sbhattacharya@ncsu.edu

Alex Huang
Fellow, IEEE
aqhuang@ncsu.edu

wind power and solar power [1]. Moreover, there are still
other services such as reactive power control PHEVs may
contribute to but this may cause controversy because the
reactive power related services are seldom discussed at the
residential voltage level. If PHEVs are considered a
distributed generator (DG) the power electronics converter
should meet all the requirements from IEEE 1547 standards.
However, the anti-islanding function required of distributed
generators during grid faults needs to be reconsidered: grid
connected power converters must implement an antiislanding function because without disconnection from the
grid some DG may still send the power to the grid which may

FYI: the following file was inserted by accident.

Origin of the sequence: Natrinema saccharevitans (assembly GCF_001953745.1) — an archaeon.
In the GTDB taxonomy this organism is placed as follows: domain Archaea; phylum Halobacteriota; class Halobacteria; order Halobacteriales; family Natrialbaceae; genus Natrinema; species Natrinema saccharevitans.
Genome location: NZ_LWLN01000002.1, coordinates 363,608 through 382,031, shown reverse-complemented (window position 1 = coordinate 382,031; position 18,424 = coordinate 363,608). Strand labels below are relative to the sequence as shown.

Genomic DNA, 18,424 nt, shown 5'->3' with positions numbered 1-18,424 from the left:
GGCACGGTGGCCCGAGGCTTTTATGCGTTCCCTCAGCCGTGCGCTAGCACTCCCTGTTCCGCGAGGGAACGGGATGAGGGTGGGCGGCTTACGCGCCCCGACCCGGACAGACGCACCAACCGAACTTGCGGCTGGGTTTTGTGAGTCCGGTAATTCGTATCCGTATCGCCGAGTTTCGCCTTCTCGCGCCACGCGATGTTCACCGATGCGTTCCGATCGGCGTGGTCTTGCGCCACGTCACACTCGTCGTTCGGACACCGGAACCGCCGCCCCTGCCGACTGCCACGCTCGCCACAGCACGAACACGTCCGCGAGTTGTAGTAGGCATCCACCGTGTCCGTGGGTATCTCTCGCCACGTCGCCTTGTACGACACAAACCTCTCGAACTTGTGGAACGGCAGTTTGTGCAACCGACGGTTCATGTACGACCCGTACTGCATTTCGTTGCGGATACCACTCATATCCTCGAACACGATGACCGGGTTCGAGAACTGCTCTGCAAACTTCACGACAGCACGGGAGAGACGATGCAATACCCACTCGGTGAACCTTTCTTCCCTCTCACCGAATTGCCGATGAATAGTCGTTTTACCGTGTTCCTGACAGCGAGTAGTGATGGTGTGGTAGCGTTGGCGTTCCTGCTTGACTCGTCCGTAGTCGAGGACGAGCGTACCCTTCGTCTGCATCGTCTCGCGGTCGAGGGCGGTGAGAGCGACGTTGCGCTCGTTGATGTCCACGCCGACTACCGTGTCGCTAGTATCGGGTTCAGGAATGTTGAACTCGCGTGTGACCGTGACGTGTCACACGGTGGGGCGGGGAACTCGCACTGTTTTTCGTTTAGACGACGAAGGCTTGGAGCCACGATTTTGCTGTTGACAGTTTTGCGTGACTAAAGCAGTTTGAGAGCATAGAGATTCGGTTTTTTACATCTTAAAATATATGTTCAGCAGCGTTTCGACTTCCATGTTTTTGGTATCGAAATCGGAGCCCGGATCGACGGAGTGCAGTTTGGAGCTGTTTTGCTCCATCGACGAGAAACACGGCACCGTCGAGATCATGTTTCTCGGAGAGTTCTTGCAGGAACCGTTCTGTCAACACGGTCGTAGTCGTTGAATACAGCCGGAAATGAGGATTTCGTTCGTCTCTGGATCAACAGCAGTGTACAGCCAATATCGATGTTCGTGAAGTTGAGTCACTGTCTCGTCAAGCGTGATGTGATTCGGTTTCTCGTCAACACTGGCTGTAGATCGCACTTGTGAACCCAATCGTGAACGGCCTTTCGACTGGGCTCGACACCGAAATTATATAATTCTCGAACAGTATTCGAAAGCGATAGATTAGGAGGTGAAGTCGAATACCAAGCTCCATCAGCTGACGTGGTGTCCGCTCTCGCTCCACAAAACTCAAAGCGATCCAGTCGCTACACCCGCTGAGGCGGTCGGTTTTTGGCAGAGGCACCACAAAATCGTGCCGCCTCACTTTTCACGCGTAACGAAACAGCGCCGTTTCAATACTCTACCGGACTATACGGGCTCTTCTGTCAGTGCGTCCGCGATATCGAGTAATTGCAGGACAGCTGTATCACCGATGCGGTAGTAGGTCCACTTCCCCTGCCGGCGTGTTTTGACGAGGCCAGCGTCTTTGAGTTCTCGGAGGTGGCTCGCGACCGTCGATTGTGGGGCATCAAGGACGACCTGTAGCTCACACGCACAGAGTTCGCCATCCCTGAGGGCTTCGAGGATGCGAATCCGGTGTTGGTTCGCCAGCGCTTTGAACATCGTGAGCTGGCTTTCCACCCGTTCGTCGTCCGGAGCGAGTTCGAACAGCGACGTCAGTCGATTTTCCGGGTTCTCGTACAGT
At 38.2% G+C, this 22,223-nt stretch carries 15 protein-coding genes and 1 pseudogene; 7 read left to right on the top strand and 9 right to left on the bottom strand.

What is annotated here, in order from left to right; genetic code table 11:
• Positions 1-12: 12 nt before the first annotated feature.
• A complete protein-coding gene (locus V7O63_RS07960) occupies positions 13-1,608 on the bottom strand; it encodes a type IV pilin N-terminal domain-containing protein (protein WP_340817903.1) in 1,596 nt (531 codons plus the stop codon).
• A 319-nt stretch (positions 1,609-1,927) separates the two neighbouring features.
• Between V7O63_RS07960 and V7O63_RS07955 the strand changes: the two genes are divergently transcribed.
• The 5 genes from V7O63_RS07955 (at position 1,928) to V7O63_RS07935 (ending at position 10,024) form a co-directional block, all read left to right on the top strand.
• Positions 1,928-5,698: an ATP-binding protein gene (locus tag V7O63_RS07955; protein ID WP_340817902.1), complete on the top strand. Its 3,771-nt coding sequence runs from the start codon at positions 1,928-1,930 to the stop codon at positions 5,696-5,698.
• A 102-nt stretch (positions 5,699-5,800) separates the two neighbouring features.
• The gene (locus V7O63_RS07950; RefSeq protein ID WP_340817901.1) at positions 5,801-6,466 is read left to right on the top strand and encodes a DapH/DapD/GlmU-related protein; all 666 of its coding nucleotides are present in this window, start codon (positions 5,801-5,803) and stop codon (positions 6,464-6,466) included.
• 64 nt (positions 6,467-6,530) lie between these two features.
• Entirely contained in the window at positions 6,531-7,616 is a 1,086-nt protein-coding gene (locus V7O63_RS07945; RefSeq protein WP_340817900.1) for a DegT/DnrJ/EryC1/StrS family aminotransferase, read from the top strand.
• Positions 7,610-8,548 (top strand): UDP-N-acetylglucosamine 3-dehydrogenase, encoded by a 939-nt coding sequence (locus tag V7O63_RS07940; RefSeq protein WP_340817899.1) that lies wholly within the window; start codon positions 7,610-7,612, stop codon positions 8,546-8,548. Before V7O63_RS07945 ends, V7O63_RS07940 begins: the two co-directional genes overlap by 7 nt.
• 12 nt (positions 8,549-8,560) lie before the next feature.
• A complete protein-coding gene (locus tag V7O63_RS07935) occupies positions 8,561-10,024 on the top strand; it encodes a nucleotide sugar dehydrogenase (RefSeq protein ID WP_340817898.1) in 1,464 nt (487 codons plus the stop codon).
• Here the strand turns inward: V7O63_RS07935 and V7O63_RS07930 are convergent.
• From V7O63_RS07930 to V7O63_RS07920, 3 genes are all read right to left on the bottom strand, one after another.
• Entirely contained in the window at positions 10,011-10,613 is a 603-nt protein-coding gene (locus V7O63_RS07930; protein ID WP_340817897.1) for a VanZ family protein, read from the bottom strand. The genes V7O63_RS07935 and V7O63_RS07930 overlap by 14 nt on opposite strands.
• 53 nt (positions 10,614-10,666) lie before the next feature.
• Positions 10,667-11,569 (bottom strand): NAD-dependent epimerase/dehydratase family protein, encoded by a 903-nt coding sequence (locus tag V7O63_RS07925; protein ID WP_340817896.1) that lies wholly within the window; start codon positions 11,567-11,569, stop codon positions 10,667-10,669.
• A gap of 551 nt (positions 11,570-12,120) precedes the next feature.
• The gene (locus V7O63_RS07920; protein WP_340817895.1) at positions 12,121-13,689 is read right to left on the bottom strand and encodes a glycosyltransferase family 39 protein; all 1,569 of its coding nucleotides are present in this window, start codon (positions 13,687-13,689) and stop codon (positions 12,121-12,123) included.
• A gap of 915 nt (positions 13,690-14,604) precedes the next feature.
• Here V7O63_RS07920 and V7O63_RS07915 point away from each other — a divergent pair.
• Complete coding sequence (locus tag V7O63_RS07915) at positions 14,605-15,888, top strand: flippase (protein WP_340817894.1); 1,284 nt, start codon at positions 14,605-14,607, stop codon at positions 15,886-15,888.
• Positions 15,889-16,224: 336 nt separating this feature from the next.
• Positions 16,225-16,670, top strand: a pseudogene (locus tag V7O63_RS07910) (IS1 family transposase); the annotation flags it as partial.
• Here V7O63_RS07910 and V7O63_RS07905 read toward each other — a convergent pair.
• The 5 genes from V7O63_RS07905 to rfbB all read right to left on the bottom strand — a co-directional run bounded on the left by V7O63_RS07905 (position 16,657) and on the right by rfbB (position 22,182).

pose a safety issue to maintenance staff. However this will
cause an interruption of electrical power service to the house,
so an uninterrupted power supply (UPS) is used to supply the
critical loads at this time. Similar to the idea of UPS, PHEV
can also be used to keep a house power uninterrupted with
the additional wiring to direct the power from PHEV to the
critical loads instead of to the grid. Some DG converters in
use today can also provide a stand-alone mode to supply
critical loads during grid faults [2] [3]. Based on the functions
described above, bi-directional power electronics will play an
important role to be the interface between PHEVs and the
grid. In this paper a bi-directional vehicle battery charger that